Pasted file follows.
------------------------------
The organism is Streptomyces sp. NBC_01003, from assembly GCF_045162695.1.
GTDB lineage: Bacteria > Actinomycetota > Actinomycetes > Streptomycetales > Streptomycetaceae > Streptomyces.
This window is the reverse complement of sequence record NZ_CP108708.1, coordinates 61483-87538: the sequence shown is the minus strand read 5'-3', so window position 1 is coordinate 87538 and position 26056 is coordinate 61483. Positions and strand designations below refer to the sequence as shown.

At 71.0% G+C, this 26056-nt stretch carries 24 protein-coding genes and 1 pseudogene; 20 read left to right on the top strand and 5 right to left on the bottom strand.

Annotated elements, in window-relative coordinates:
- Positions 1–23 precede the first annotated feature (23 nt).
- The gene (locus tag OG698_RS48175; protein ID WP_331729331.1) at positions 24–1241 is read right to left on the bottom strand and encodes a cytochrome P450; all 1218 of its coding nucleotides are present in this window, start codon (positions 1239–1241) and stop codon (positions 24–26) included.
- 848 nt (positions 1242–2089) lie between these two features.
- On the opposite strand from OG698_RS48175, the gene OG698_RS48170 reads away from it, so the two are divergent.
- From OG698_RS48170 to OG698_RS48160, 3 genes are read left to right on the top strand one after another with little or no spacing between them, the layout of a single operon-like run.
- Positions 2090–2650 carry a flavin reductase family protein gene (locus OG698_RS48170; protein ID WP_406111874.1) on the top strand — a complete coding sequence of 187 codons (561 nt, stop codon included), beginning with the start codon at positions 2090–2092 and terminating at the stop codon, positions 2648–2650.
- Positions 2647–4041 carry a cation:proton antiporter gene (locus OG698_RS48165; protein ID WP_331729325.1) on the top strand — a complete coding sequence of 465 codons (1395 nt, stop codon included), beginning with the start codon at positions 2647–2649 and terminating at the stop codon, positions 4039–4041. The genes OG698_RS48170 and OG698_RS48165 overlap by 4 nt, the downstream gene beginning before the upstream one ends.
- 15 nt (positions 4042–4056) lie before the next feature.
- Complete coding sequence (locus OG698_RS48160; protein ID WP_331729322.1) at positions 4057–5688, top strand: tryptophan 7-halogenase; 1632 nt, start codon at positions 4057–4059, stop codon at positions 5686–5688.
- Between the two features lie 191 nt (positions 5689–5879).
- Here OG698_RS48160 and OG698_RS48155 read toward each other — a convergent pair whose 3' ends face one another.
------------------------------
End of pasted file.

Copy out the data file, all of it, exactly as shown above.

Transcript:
The organism is Streptomyces sp. NBC_01003, from assembly GCF_045162695.1.
GTDB lineage: Bacteria > Actinomycetota > Actinomycetes > Streptomycetales > Streptomycetaceae > Streptomyces.
This window is the reverse complement of sequence record NZ_CP108708.1, coordinates 61483-87538: the sequence shown is the minus strand read 5'-3', so window position 1 is coordinate 87538 and position 26056 is coordinate 61483. Positions and strand designations below refer to the sequence as shown.

At 71.0% G+C, this 26056-nt stretch carries 24 protein-coding genes and 1 pseudogene; 20 read left to right on the top strand and 5 right to left on the bottom strand.

Annotated elements, in window-relative coordinates:
- Positions 1–23 precede the first annotated feature (23 nt).
- The gene (locus tag OG698_RS48175; protein ID WP_331729331.1) at positions 24–1241 is read right to left on the bottom strand and encodes a cytochrome P450; all 1218 of its coding nucleotides are present in this window, start codon (positions 1239–1241) and stop codon (positions 24–26) included.
- 848 nt (positions 1242–2089) lie between these two features.
- On the opposite strand from OG698_RS48175, the gene OG698_RS48170 reads away from it, so the two are divergent.
- From OG698_RS48170 to OG698_RS48160, 3 genes are read left to right on the top strand one after another with little or no spacing between them, the layout of a single operon-like run.
- Positions 2090–2650 carry a flavin reductase family protein gene (locus OG698_RS48170; protein ID WP_406111874.1) on the top strand — a complete coding sequence of 187 codons (561 nt, stop codon included), beginning with the start codon at positions 2090–2092 and terminating at the stop codon, positions 2648–2650.
- Positions 2647–4041 carry a cation:proton antiporter gene (locus OG698_RS48165; protein ID WP_331729325.1) on the top strand — a complete coding sequence of 465 codons (1395 nt, stop codon included), beginning with the start codon at positions 2647–2649 and terminating at the stop codon, positions 4039–4041. The genes OG698_RS48170 and OG698_RS48165 overlap by 4 nt, the downstream gene beginning before the upstream one ends.
- 15 nt (positions 4042–4056) lie before the next feature.
- Complete coding sequence (locus OG698_RS48160; protein ID WP_331729322.1) at positions 4057–5688, top strand: tryptophan 7-halogenase; 1632 nt, start codon at positions 4057–4059, stop codon at positions 5686–5688.
- Between the two features lie 191 nt (positions 5689–5879).
- Here OG698_RS48160 and OG698_RS48155 read toward each other — a convergent pair whose 3' ends face one another.